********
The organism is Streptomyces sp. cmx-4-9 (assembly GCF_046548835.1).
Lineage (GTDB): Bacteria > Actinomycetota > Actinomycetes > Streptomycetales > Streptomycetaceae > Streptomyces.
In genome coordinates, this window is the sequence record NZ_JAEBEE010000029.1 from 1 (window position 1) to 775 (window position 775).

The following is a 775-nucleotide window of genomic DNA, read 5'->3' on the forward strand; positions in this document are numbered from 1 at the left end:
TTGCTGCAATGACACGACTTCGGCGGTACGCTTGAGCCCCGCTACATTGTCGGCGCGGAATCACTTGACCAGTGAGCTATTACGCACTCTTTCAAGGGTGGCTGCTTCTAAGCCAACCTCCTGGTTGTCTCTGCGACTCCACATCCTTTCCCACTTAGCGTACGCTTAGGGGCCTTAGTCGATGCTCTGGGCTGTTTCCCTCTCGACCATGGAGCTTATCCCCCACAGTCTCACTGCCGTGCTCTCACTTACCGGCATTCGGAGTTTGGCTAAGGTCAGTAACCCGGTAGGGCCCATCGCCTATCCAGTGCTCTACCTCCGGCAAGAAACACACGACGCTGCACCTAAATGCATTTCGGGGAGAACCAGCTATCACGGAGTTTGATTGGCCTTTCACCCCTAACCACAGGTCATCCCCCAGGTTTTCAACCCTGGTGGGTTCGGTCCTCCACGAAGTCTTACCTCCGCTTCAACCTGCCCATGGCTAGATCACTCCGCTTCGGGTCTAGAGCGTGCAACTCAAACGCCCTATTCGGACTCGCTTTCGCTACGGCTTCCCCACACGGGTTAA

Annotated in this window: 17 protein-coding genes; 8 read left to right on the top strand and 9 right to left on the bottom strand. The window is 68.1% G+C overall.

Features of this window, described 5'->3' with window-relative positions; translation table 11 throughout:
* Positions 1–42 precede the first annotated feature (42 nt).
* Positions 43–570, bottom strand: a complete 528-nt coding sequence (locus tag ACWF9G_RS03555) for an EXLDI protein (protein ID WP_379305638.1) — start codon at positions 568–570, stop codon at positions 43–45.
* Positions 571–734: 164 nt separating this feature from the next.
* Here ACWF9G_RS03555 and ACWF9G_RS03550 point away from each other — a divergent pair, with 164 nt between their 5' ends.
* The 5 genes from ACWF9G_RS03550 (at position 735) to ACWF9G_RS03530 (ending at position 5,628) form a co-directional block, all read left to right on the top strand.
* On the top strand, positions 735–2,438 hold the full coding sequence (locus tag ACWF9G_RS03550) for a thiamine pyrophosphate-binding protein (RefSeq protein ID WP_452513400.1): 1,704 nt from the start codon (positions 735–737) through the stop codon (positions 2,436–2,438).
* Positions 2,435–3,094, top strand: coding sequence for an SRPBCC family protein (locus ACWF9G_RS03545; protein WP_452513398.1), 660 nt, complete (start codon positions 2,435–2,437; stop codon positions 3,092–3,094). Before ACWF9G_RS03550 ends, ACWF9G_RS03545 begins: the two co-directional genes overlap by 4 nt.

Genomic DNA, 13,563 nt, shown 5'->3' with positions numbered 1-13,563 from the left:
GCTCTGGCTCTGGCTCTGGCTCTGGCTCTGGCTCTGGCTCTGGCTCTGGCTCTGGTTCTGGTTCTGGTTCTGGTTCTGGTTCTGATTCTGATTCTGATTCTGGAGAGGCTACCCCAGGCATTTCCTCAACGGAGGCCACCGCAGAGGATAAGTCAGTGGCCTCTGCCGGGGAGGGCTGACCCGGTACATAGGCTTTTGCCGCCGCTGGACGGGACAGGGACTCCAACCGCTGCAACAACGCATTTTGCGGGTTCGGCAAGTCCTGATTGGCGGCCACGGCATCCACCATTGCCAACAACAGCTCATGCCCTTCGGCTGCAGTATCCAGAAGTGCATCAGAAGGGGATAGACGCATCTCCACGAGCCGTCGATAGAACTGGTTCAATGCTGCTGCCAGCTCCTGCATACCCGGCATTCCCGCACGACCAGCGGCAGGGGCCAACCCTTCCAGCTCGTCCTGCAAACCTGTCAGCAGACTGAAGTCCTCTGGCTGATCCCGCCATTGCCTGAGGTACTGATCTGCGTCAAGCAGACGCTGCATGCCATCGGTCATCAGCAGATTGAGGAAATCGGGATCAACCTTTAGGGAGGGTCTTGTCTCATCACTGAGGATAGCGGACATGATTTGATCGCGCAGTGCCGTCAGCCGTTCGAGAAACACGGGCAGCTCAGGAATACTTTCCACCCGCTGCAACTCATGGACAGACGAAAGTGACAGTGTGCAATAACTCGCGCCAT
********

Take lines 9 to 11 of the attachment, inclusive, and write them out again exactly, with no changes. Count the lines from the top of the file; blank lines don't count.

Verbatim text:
* Positions 43–570, bottom strand: a complete 528-nt coding sequence (locus tag ACWF9G_RS03555) for an EXLDI protein (protein ID WP_379305638.1) — start codon at positions 568–570, stop codon at positions 43–45.
* Positions 571–734: 164 nt separating this feature from the next.
* Here ACWF9G_RS03555 and ACWF9G_RS03550 point away from each other — a divergent pair, with 164 nt between their 5' ends.